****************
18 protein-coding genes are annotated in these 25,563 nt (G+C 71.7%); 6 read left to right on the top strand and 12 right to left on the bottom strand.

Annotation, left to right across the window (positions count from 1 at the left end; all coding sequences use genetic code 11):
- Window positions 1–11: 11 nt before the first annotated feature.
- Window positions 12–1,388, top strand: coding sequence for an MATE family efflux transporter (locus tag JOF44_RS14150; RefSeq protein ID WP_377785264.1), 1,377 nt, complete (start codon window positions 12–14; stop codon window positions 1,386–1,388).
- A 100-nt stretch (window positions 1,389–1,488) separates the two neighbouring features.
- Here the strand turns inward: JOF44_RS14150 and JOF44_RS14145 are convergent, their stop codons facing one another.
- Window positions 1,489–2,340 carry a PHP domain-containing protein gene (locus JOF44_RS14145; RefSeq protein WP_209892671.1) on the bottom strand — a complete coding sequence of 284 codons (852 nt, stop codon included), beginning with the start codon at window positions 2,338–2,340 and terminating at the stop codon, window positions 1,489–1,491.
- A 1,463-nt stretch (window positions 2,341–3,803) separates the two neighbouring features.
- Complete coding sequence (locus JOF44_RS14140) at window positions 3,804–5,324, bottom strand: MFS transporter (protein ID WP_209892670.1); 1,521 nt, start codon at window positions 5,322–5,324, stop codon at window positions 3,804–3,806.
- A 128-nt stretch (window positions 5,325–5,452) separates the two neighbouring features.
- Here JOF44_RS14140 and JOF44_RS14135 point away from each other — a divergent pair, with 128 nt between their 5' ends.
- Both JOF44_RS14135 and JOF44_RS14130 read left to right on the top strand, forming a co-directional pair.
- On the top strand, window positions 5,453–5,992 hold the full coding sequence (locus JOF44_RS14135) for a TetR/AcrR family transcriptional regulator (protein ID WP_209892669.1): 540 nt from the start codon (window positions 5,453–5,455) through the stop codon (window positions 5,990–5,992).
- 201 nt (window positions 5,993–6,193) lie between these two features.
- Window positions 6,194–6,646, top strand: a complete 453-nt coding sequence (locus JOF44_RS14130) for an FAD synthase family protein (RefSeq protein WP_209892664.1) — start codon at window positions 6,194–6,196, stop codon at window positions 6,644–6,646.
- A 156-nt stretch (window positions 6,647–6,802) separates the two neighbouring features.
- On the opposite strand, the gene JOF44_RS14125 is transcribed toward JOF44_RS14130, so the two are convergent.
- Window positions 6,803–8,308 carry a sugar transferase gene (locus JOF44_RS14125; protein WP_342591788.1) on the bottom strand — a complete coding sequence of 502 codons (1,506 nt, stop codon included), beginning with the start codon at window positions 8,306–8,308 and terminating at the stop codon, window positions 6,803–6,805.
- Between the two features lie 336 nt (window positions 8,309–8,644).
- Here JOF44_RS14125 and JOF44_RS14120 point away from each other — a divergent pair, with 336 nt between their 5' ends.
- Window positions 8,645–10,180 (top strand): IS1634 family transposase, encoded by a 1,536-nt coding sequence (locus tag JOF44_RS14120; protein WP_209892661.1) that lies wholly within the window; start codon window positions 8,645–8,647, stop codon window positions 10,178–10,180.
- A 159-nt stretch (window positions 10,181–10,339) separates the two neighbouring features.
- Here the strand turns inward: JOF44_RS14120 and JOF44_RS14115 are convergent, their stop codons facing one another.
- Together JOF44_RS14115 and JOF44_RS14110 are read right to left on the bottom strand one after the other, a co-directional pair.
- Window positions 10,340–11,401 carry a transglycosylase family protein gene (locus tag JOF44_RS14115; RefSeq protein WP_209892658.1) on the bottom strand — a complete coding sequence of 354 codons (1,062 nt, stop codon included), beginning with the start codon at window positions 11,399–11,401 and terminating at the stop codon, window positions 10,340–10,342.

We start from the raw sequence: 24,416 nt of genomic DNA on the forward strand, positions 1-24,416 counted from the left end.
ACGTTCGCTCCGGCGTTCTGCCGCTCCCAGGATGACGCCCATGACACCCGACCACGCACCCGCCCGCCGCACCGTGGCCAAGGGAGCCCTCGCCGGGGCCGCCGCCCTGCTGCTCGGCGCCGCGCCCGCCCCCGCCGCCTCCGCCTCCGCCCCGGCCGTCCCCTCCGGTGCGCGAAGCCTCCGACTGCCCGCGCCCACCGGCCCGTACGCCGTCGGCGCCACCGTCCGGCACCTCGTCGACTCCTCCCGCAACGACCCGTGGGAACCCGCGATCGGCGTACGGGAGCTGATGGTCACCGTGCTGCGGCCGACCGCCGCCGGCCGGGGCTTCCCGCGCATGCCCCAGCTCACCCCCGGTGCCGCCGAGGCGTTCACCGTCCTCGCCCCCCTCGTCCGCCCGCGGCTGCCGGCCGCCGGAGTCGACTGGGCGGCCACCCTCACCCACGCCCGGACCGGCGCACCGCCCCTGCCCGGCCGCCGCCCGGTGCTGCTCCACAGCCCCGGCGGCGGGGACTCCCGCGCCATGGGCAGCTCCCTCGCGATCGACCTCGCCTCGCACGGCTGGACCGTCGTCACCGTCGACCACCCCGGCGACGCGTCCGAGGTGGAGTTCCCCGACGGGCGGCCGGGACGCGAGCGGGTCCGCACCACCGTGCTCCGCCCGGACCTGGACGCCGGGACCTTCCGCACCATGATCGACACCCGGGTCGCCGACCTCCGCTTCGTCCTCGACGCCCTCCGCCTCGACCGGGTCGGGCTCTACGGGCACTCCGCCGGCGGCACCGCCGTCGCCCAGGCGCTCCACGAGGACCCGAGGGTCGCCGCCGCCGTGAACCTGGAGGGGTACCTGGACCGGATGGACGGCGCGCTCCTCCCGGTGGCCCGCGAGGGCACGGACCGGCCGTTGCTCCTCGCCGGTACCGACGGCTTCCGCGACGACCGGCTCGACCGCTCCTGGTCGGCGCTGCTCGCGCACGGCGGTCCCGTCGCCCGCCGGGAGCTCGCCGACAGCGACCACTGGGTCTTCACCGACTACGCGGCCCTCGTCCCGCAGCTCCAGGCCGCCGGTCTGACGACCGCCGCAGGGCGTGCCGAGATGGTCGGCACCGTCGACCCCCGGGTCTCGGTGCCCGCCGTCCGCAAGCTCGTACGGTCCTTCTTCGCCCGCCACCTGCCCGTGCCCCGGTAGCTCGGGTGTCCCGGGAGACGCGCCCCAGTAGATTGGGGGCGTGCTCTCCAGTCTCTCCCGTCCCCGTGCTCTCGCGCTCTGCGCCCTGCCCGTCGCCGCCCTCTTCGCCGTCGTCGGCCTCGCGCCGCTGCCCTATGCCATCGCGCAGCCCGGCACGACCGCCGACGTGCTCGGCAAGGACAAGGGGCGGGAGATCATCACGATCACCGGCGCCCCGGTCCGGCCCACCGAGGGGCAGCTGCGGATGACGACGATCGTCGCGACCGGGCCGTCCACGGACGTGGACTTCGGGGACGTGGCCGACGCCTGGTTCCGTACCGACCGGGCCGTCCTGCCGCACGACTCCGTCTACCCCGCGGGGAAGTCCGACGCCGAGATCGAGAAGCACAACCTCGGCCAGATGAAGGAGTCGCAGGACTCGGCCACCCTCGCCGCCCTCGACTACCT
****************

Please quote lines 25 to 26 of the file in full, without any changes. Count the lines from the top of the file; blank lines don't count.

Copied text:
- Window positions 10,340–11,401 carry a transglycosylase family protein gene (locus tag JOF44_RS14115; RefSeq protein WP_209892658.1) on the bottom strand — a complete coding sequence of 354 codons (1,062 nt, stop codon included), beginning with the start codon at window positions 11,399–11,401 and terminating at the stop codon, window positions 10,340–10,342.

We start from the raw sequence: 24,416 nt of genomic DNA on the forward strand, positions 1-24,416 counted from the left end.